- This treatment attracts moisture from the atmosphere surrounding a garment in use, creating a conductive film on its surface and thus allowing any static charge to dissipate to earth without generating any ESD (provided a route to earth is made available).
Given anti-static, dissipative properties are achieved with a topical treatment applied to the fabric surface, whilst there is no evidence to show that the treatment may fade over time, it is not unreasonable to conclude that it may be affected if exposed to the atmosphere for long periods.
For this reason, if anti-static is an important issue for chemical protective clothing, then maintaining stock in the original sealed and unopened bags makes sense.
Storage of Chemical Safety Clothing for Re-use
As discussed in our blog “When is it safe to Re-use Disposable Safety Clothing“, even disposable garments are sometimes re-used, and with most chemical suits, if not contaminated or damaged there is no reason not to re-use them.
So how should garments be stored for re-use?
Again, the basics apply; ideally store in cool, dry conditions and away from strong lights. However, used garments should preferably be hung on pegs or hangers rather than re-folded. Re-folding may create creasing which can result in stresses in the fabric, creating possible weaknesses.
Again, where anti-static properties are important, re-use of garments is not advised as the topical treatment may well have faded.
Disposal of Chemical Safety Clothing
Disposal of uncontaminated garments is relatively straightforward depending on local regulations and the existence of contamination on the clothing.
Given that most safety clothing are constructed using synthetic polymers (and other components, zips, threads and so on tend to be similar materials) like most plastics they can be disposed of in a landfill or can be incinerated without harm. Given likely emissions produced in either case this is not ideal, but preferable to the plastic working its way into the natural environment. In terms of volumes, the polymers used in disposable protective PPE are very small compared to other uses of disposable products, such as cups or diapers.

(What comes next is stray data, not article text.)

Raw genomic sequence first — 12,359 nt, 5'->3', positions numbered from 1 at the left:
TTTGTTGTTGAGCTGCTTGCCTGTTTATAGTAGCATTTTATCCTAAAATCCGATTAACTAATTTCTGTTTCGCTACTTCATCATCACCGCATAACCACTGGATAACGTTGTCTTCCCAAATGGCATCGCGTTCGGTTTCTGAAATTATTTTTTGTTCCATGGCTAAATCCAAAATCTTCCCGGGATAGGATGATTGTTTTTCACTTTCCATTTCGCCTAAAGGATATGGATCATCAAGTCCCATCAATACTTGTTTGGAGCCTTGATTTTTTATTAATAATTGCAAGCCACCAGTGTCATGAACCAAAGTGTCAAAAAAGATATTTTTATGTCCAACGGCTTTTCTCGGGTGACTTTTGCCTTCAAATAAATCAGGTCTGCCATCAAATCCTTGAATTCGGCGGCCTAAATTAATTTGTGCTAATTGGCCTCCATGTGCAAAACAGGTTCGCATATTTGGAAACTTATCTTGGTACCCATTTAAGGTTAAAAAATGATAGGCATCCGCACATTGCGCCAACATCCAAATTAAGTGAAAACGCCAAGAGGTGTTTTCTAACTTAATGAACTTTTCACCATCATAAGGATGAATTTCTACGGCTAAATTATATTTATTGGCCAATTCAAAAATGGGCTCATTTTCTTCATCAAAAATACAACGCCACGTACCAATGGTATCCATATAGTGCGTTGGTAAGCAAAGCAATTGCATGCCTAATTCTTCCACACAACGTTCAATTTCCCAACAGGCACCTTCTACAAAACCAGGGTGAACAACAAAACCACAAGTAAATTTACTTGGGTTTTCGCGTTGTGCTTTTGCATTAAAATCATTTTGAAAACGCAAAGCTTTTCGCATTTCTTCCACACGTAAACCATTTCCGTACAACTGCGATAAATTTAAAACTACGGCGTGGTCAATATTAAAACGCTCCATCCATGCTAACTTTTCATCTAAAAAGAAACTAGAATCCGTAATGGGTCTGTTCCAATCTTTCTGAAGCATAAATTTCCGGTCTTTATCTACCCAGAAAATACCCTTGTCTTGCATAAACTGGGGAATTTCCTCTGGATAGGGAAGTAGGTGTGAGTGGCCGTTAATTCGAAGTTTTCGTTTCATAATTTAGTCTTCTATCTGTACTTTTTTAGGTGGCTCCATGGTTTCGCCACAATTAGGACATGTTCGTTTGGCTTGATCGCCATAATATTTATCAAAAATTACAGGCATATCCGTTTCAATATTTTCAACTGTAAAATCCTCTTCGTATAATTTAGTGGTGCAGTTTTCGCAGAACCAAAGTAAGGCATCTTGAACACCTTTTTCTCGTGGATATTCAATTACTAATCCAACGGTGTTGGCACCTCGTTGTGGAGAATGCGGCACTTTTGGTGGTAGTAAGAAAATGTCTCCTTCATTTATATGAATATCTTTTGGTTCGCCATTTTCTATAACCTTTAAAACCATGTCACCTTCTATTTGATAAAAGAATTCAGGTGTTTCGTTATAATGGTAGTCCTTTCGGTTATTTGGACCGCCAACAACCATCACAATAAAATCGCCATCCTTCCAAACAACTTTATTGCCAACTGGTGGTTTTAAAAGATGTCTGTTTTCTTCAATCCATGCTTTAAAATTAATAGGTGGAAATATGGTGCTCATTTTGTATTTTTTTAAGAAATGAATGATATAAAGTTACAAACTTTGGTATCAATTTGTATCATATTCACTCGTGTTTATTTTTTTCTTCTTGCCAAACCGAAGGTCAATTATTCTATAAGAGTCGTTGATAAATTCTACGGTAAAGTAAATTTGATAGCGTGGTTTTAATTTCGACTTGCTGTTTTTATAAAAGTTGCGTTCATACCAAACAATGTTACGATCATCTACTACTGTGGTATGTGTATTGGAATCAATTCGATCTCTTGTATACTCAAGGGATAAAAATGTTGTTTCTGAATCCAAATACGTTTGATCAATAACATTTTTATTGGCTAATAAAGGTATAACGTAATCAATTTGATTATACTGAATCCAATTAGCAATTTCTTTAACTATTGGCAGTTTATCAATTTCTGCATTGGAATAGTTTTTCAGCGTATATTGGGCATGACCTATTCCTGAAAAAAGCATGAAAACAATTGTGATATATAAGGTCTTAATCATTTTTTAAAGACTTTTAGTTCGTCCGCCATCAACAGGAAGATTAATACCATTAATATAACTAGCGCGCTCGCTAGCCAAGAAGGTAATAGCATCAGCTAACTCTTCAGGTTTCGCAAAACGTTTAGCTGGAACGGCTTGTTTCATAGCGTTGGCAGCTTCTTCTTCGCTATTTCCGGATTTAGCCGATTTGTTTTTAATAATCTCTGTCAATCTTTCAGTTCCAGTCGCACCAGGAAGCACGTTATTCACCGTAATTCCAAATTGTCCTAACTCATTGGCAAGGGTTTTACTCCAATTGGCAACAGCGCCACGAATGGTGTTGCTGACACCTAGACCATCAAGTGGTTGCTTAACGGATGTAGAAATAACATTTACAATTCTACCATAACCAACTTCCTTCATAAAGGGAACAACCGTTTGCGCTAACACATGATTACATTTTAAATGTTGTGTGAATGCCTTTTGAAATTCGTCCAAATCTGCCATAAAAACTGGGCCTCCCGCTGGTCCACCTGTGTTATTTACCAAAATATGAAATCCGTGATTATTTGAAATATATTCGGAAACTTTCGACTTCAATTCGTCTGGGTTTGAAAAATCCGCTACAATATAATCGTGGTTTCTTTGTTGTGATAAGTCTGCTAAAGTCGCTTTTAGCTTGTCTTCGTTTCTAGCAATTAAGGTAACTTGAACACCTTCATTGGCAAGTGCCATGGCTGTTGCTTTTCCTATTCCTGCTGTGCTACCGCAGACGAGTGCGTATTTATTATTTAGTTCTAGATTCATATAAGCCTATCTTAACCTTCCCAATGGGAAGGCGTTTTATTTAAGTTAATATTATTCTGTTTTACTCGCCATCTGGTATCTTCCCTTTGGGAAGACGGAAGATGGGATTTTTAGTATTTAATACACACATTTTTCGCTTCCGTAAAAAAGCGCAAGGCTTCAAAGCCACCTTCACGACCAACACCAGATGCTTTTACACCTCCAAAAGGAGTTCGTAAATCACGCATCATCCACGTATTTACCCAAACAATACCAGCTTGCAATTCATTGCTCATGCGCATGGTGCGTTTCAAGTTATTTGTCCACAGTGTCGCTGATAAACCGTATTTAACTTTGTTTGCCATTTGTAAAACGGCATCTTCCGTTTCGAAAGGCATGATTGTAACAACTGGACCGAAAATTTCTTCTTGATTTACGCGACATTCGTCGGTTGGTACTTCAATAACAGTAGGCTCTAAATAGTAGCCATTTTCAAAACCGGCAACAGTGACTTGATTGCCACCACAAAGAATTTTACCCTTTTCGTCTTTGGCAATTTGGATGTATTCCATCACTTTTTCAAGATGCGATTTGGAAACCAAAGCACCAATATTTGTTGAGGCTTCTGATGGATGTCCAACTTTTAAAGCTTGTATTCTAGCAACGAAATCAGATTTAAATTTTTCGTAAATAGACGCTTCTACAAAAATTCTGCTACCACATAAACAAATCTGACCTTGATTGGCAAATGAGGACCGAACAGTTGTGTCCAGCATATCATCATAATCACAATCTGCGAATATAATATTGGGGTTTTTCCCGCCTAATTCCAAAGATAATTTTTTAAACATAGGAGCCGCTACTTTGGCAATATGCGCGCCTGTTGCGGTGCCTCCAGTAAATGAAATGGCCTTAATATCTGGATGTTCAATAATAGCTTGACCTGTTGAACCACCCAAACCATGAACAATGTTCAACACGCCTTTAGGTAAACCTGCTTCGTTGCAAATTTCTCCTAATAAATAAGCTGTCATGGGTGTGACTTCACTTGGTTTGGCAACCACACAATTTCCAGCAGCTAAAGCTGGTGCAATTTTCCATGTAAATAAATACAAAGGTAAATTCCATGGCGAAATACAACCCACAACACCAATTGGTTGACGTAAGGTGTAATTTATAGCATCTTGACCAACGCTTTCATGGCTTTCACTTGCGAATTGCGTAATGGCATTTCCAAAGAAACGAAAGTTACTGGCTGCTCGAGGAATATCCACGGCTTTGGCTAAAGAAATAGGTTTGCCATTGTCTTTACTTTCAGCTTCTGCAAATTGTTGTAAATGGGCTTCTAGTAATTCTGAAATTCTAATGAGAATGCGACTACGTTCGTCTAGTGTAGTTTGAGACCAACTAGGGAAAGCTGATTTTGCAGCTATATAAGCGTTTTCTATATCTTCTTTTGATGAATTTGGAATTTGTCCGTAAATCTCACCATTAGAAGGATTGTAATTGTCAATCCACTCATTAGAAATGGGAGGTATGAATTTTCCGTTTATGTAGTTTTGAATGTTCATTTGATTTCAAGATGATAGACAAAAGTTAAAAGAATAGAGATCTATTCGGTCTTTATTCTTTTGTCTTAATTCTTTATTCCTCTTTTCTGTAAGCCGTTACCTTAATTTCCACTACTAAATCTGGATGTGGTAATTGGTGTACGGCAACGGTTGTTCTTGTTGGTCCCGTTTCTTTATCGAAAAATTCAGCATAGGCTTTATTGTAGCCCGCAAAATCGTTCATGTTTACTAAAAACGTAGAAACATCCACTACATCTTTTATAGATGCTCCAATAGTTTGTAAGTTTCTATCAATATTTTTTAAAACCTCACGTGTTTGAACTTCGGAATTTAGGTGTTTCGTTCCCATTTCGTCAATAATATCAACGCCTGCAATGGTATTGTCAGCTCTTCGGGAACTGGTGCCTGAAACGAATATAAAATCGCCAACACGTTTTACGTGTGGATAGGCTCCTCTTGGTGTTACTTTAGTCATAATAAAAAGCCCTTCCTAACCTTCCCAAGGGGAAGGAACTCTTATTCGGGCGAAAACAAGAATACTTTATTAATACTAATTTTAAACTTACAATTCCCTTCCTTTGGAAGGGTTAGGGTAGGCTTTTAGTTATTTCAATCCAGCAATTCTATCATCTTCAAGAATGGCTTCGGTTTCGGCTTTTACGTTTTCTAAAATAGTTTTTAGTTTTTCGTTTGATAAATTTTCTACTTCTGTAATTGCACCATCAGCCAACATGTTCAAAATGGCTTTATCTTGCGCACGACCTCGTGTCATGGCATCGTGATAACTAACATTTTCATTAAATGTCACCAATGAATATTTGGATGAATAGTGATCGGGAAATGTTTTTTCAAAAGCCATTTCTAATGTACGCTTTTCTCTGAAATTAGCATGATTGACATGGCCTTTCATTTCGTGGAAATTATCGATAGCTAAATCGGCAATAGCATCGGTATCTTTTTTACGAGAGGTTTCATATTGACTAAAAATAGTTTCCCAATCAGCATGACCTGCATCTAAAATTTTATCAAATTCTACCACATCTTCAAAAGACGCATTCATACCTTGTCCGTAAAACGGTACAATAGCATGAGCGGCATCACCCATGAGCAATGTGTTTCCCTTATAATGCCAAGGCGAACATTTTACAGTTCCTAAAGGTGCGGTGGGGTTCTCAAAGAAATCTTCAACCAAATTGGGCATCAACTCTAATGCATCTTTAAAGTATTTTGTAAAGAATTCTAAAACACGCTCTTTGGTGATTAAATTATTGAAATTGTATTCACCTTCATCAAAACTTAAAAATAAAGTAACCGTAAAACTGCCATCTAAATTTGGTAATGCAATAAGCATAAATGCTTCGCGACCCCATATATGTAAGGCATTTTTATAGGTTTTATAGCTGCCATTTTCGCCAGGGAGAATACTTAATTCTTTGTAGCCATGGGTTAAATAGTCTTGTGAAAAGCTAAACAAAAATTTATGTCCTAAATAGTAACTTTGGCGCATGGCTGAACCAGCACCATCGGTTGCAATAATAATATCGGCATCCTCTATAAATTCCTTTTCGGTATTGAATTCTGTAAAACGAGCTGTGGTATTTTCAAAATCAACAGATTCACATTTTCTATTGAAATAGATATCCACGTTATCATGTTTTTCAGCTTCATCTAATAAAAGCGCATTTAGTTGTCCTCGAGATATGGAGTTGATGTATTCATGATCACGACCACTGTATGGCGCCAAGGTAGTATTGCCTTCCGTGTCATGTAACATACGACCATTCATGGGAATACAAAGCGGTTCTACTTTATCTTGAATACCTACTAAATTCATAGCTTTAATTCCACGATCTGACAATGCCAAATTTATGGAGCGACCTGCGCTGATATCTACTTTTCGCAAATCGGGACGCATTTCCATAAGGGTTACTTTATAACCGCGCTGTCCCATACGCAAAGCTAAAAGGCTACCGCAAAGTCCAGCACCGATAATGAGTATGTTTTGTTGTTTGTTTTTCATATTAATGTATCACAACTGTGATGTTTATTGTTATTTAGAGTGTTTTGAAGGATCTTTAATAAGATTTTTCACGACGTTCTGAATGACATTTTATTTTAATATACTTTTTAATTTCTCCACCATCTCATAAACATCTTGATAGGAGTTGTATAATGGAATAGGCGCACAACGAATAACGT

Can Disposable Chemical Suits be Recycled?
Technically, as the materials are plastic, recycling of uncontaminated clothing is possible. However, the challenge comes in separating the different polymers or components to enable recycling as often different polymers cannot be processed together. The cost and energy used in doing this makes recycling unfeasible.
The Problem of Chemical Contamination of Safety Clothing
The complication with disposal comes where garments are contaminated with chemicals. Clearly normal procedures cannot take place unless the garment can be effectively decontaminated first (though where chemical may have permeated into the molecular structure of the fabric decontamination may not be possible).
Thus, disposal of contaminated garments must be determined on a case-by-case basis and in each case the decision will relate to:-
- The chemical – how toxic o hazardous is it?
- Can the PPE be decontaminated effectively (bearing in mind the possibility of molecular permeation)?
- What local regulations control disposal of the chemical or items contaminated with it?
Conclusion… The Critical Issues for Storage & Disposal of Chemical Safety Clothing
Compared to the complexity of selection and use of chemical protective clothing, issues relating to storage and disposal are relatively straightforward:-
Storage of Chemical and Disposable PPE Garments Before Use:-
- Store in cool, dry conditions away from strong light.
- Maintain in original sealed bags where available until use.
- Where needed this should result in a shelf life of several years.
Storage of Chemical and Disposable PPE garments for Re-use:-
- Store by hanging rather than folding in cool, dry conditions away from strong light.
- Re-use of chemical safety clothing should ONLY occur when safe to do so.
Disposal of Chemical and Disposable PPE garments:-
- Uncontaminated garments can be disposed of by normal methods such as landfill or incineration according to local regulations.
- Contaminated garment disposal will be subject to the requirements dictated by the chemical and its toxicity or harmfulness.